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Baylor scandal is a slap in the face to all women, none more than Kim Mulkey

Wonder what Kim Mulkey thinks about all this?

That question has been running through my head in recent weeks as continually damning information about Baylor football and its mishandling of rampant allegations of violence against women. Reports piled up indicating that football players were assaulting women, and worse, the university and the police were not handling the cases properly.

An independent investigation by a third-party law firm was recently commissioned by the school.

We can assume what it discovered wasn't good.

On Friday, Baylor fired football coach Art Briles.

And again, I'm thinking of Mulkey.

I know, I know, in these parts, the women's basketball coach is not a popular figure. She stalks up and down the sideline. She rants and raves at referees, not to mention her own players. But more than anything, she beats the dog out of opponents.

Sooners and Cowgirls alike might let the crazy stuff go, even the over-the-top outfits, if Mulk wasn't so darn good.

But the reason she keeps popping to my mind is that Mulkey started this current Baylor renaissance. Tons of credit has been given to Briles over the past few years for what is going on in Waco. New stadium. Powerful vibe. Strong pride. But there's a good chance Baylor football wouldn't be where it is without Mulkey.

She was hired to take over women's basketball in 2000, and while track and baseball had long been strong programs at the school, Baylor was struggling in the Big 12. Success was limited across the board. But Mulkey quickly got results, taking the Bears to the NCAA Tournament in her first season and darn near winning the Big 12 regular-season crown in her second.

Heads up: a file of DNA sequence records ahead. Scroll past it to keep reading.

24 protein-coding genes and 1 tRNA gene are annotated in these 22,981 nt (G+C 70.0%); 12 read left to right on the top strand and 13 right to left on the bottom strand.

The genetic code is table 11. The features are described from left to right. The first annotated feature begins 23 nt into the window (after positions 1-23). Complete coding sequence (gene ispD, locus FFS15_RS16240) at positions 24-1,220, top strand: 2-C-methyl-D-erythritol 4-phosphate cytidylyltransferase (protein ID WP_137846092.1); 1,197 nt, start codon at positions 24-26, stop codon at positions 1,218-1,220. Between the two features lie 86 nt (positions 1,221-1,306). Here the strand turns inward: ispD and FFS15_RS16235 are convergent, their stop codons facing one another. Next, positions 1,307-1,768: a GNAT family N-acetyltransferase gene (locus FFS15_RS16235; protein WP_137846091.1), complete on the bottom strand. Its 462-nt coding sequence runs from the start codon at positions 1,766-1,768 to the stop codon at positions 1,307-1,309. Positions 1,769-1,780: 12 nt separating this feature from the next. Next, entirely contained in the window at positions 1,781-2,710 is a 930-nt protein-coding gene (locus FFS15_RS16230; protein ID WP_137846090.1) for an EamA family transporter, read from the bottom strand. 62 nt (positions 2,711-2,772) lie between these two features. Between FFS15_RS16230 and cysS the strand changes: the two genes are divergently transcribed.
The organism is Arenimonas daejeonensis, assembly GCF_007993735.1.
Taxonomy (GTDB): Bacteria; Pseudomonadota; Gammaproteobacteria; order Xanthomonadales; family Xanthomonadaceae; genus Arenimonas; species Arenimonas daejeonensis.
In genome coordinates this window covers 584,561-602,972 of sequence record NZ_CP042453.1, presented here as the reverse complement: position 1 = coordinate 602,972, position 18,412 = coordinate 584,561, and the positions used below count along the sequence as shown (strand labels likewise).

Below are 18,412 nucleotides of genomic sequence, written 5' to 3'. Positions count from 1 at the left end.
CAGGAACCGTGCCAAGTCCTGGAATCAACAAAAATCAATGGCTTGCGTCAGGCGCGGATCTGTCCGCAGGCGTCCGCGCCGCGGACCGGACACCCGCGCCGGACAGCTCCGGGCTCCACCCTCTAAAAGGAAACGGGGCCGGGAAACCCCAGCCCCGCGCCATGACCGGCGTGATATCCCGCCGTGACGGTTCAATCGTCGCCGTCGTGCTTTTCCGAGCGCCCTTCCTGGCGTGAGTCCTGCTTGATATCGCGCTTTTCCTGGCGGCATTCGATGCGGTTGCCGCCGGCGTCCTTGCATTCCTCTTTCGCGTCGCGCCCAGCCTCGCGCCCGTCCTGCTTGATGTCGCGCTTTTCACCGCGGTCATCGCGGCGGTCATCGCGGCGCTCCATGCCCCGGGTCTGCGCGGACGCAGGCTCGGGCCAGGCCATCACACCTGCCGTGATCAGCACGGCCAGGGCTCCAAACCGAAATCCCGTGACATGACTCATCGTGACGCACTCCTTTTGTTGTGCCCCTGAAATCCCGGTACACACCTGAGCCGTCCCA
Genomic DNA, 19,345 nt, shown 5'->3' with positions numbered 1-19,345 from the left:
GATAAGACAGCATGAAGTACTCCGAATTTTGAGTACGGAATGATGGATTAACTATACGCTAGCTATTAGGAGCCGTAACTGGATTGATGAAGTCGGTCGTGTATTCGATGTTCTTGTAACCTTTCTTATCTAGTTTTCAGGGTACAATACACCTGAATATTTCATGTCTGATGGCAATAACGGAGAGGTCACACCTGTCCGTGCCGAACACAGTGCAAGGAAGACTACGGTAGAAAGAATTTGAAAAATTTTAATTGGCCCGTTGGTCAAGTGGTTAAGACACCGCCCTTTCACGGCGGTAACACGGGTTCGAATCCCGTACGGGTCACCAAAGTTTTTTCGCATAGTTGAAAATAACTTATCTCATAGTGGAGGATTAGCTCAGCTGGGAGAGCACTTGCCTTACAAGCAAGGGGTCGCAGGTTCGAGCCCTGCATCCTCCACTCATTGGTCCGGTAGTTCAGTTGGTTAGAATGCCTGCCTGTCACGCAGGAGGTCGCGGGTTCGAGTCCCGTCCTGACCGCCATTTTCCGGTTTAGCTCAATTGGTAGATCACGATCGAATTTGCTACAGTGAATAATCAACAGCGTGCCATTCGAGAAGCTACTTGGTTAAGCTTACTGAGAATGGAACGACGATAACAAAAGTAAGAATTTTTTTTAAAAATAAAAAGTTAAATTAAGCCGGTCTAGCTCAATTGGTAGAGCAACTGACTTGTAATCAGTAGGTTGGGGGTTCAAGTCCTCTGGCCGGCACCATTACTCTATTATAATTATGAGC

Not long after, Baylor found itself engulfed in scandal. A member of the men's basketball team was dead. A teammate was arrested. And charges of impropriety and immorality by then-coach Dave Bliss were rampant.

Losing ball games was one thing. But this? It was a black eye that lasted years, bringing Baylor down even more.

Then in 2005, Mulkey and her Bears won the national title.

Suddenly, everyone associated with Baylor and Waco and anything green and gold was walking a little taller. The Bears were national champions, and it wasn't often that Baylor could say that. 

I've had numerous folks over the years tell me how much of a catalyst that title was. It brought the school together. It made people believe that greatness was possible. It planted the seeds of possibility that bloomed into Robert Griffin III and Big 12 football titles and a gleaming new stadium hard by the Brazos River.

What's more, the change was instigated by women.

The Bears had a roster that was beloved by Baylorites. Sophia Young was the star, but she was as gritty and tough as any. Then, there were players like Steffanie Blackmon and Emily Neimann and others that captured hearts. They were strong and talented and powerful and successful.

Baylor fans thought of them as "our girls."

And no one was more "theirs" than Mulkey, strong and talented and powerful and successful in her own right.

But now, a campus and a school once buoyed by a group of women is now in the cross-hairs for how it has treated and valued women. Their accusations of rape and assault were swept under the rug. Their well-beings were forgotten about. In essence, they were devalued. These are ugly and awful accusations that lead you to only one conclusion -- women on the Baylor campus weren't as important as football wins.

Wonder what Kim Mulkey thinks about all this?

A school that she did so much for has now treated women so badly. It's a slap in the face for all women everywhere, but it hurts worse when you love the abuser like Mulkey loves Baylor.

Jenni Carlson

Jenni Carlson, a sports columnist at The Oklahoman since 1999, came by her love of sports honestly. She grew up in a sports-loving family in Kansas. Her dad coached baseball and did color commentary on the radio for the high school football... Read more ›

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